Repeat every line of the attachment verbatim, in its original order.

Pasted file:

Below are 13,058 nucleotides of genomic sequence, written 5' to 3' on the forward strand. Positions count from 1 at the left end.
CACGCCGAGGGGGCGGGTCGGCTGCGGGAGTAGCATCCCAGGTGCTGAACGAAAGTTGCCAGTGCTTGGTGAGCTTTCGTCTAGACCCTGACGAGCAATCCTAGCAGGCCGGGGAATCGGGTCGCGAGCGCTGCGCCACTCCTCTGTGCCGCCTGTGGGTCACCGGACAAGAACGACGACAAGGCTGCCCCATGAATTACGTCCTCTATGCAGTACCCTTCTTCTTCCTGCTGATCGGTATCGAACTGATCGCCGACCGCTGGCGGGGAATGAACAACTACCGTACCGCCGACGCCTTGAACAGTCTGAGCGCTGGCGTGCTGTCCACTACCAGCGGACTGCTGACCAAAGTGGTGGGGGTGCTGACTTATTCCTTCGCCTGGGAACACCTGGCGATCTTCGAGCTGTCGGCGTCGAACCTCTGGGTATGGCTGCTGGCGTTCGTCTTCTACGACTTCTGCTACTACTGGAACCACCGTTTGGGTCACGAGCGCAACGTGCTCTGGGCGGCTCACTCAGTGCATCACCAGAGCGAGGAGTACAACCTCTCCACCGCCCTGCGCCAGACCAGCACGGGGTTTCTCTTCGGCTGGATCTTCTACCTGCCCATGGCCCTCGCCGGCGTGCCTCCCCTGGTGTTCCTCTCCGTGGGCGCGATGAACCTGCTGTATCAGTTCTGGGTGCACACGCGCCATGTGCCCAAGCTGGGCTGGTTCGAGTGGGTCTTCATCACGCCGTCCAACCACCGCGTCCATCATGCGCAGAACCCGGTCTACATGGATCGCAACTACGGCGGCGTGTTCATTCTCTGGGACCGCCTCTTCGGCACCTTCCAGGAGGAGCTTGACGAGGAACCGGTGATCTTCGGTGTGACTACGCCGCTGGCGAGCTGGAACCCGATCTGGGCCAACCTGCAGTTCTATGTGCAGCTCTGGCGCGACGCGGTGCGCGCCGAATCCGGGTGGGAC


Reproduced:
Below are 13,058 nucleotides of genomic sequence, written 5' to 3' on the forward strand. Positions count from 1 at the left end.
CACGCCGAGGGGGCGGGTCGGCTGCGGGAGTAGCATCCCAGGTGCTGAACGAAAGTTGCCAGTGCTTGGTGAGCTTTCGTCTAGACCCTGACGAGCAATCCTAGCAGGCCGGGGAATCGGGTCGCGAGCGCTGCGCCACTCCTCTGTGCCGCCTGTGGGTCACCGGACAAGAACGACGACAAGGCTGCCCCATGAATTACGTCCTCTATGCAGTACCCTTCTTCTTCCTGCTGATCGGTATCGAACTGATCGCCGACCGCTGGCGGGGAATGAACAACTACCGTACCGCCGACGCCTTGAACAGTCTGAGCGCTGGCGTGCTGTCCACTACCAGCGGACTGCTGACCAAAGTGGTGGGGGTGCTGACTTATTCCTTCGCCTGGGAACACCTGGCGATCTTCGAGCTGTCGGCGTCGAACCTCTGGGTATGGCTGCTGGCGTTCGTCTTCTACGACTTCTGCTACTACTGGAACCACCGTTTGGGTCACGAGCGCAACGTGCTCTGGGCGGCTCACTCAGTGCATCACCAGAGCGAGGAGTACAACCTCTCCACCGCCCTGCGCCAGACCAGCACGGGGTTTCTCTTCGGCTGGATCTTCTACCTGCCCATGGCCCTCGCCGGCGTGCCTCCCCTGGTGTTCCTCTCCGTGGGCGCGATGAACCTGCTGTATCAGTTCTGGGTGCACACGCGCCATGTGCCCAAGCTGGGCTGGTTCGAGTGGGTCTTCATCACGCCGTCCAACCACCGCGTCCATCATGCGCAGAACCCGGTCTACATGGATCGCAACTACGGCGGCGTGTTCATTCTCTGGGACCGCCTCTTCGGCACCTTCCAGGAGGAGCTTGACGAGGAACCGGTGATCTTCGGTGTGACTACGCCGCTGGCGAGCTGGAACCCGATCTGGGCCAACCTGCAGTTCTATGTGCAGCTCTGGCGCGACGCGGTGCGCGCCGAATCCGGGTGGGAC